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Computer Programmings &

Algorithms
Coming Up ….
• Recent Roles
• History
• Bad forecasting
• How it works
– Hardware
– Software
• The language
• Algorithms
Computer – recent development
• Deep blue  defeated Garry Kasparov
• Analysing & recognizing  faces of
terorist suspects
• Weather forecasts
– Butterfly in China  Storms in the U.S.

and so on …
Bad forecasting about computers
• "Computers in the future may weigh no
more than 1.5 tons."
--Popular Mechanics, forecasting the relentless march of
science, 1949

• "But what ... is it good for?"


--Engineer at the Advanced Computing Systems Division
of IBM, 1968, commenting on the microchip
Bad forecasting about computers
• "There is no reason anyone would want
a computer in their home."
--President, Chairman and founder of
Digital Equipment Corp., 1977

"640K ought to be enough for anybody."


-- Bill Gates, 1981
The History of ‘computer’
How it works – hardware
Digital Computer Hardware
Input
Devices 0 - 3 instr1
Control
4-7 instr2 Unit (CU)
.. ..
. .
Auxiliary Arithmetic
Storage 100 -107 101.101 -Logic Unit
108 -109 -75 (ALU)

Output 110 -121 label CPU


Devices
Main
Addresses

Memory(RAM)
Memory

System Unit
Digital Computer Hardware (2)

Main (Internal) Memory:


• All data and instructions are stored in main
memory as a sequence of 0’s and 1’s called Bits
(Binary Digits)
• Byte (smallest addressable element of memory)
Storage size for one character of information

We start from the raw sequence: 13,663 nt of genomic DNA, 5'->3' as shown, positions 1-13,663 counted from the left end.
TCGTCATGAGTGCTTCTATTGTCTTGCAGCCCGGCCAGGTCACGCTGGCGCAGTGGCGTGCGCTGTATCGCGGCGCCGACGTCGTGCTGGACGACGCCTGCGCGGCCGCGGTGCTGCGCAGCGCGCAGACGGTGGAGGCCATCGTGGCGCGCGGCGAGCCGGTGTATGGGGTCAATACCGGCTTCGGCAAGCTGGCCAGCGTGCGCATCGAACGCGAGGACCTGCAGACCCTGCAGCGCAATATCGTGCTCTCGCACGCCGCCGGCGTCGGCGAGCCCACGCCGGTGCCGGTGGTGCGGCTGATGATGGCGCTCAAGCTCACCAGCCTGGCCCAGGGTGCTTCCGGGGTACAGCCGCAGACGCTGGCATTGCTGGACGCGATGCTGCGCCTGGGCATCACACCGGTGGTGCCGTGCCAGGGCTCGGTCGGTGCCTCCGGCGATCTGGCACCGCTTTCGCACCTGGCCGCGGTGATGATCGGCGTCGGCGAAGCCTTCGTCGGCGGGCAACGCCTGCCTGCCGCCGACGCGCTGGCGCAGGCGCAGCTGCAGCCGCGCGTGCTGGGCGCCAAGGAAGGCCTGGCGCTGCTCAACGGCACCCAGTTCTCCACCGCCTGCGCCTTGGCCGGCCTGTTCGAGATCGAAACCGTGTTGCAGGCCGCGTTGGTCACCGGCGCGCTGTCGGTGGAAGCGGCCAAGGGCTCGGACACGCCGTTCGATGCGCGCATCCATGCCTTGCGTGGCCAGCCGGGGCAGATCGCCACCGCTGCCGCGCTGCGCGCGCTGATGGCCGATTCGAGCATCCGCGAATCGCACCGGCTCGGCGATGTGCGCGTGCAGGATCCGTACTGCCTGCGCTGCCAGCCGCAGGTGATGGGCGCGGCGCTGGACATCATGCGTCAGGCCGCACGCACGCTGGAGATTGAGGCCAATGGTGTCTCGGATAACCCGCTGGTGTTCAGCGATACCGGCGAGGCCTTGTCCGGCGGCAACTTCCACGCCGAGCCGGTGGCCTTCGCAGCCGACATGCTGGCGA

(ASCII-8 8 bits). Every (single) address refers to
a byte in memory.
• 210 bytes is defined as 1 kilo-byte (1KB)
220 bytes is defined as 1 mega-byte (1MB)
230 bytes is defined as 1 giga-byte (1GB)
Digital Computer Hardware (3)

Central Processing Unit (CPU):


• Transfers information into, out of, and between
memory locations.
• Executes instructions stored in memory.
• Set of instructions for a CPU is known as a
machine language.
• Each CPU (Pentium III, Power PC, ...) has its own
specific machine language.
Machine Cycle
Instruction
Main
Main Memory
Memory Cycle

Control Unit
1
Fetch 2 Decode

Execution
CPU Cycle
RAM

3 Execute
4 Store

Arithmetic/Logic Unit
Includes Cache
(very fast memory)
Open architecture
on computer design
How it works – software
Programming Languages

Classified as
Low Level
• Machine Language
(binary-based code; machine dependent)
• Assembly Language
(mnemonic form of machine language)
High Level

High Level

• Closer to natural languages.


• Generally, machine independent
• Usually, several machine instructions are
combined into one high-level instruction.
• Examples:
FORTRAN COBOL BASIC Java
Pascal Ada PL/I Lisp